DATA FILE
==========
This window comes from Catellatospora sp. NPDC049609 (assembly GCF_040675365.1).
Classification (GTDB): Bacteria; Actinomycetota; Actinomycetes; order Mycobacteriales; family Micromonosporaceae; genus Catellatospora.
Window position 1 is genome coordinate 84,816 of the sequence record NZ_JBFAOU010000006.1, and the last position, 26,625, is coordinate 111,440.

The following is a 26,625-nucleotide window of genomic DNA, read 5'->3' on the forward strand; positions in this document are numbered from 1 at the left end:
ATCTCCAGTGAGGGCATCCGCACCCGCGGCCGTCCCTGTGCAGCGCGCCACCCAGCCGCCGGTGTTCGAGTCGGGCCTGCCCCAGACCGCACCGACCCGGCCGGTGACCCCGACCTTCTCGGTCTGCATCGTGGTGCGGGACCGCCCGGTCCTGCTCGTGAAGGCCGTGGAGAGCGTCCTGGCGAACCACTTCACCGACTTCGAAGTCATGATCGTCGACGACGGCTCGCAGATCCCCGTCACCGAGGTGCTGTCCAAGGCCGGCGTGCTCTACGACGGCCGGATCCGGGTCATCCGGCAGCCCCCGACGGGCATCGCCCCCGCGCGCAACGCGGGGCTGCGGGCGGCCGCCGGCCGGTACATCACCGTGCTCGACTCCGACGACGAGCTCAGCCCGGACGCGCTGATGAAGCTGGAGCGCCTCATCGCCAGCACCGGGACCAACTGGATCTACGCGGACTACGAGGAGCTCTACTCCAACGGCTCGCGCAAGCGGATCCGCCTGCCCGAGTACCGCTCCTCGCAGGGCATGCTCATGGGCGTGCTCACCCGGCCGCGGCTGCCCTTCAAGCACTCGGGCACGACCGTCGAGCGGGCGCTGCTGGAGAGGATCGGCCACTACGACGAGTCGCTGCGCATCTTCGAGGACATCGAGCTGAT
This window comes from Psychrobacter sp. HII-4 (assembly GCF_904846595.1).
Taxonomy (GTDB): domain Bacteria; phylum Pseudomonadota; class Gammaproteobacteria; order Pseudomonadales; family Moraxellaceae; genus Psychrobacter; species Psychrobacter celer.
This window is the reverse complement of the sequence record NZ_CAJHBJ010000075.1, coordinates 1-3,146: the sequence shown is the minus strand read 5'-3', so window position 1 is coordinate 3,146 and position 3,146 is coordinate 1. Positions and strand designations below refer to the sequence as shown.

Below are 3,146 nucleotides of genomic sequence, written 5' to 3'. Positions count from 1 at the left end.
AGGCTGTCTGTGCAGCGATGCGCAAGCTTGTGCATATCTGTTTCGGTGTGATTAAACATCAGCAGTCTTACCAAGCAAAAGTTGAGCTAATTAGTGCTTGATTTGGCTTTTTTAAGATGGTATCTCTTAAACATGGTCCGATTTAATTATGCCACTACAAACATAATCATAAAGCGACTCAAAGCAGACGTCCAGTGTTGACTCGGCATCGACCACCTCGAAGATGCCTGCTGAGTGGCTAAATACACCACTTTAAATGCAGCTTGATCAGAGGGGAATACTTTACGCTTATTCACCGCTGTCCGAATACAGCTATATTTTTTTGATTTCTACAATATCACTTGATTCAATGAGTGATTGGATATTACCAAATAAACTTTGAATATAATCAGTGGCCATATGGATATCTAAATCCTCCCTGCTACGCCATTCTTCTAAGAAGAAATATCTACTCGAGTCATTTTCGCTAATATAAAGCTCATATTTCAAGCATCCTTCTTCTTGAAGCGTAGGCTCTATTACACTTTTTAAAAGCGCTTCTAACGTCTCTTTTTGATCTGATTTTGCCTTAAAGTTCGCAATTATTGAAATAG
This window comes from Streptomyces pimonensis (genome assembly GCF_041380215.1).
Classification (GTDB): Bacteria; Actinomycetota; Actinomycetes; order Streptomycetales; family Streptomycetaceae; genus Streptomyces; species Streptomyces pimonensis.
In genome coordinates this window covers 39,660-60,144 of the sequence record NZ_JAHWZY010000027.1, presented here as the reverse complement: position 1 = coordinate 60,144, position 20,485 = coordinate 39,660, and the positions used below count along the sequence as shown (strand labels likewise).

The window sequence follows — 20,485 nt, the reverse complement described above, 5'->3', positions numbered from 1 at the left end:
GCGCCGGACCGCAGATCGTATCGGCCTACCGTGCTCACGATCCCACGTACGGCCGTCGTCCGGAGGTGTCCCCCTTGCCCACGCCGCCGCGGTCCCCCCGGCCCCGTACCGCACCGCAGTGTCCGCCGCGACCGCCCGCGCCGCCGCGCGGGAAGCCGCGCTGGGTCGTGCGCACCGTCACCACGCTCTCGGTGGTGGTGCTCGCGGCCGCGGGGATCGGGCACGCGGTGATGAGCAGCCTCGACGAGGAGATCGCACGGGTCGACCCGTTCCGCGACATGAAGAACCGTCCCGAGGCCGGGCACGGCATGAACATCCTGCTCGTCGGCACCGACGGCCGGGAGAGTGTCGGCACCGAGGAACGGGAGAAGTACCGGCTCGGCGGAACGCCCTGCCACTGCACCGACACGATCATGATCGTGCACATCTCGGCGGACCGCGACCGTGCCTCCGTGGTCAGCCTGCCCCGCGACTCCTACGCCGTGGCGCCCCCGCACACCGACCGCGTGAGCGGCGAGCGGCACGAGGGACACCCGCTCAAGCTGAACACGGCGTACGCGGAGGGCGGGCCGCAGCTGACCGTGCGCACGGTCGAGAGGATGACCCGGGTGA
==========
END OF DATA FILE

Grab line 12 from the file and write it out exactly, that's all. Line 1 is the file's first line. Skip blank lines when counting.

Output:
Classification (GTDB): Bacteria; Actinomycetota; Actinomycetes; order Streptomycetales; family Streptomycetaceae; genus Streptomyces; species Streptomyces pimonensis.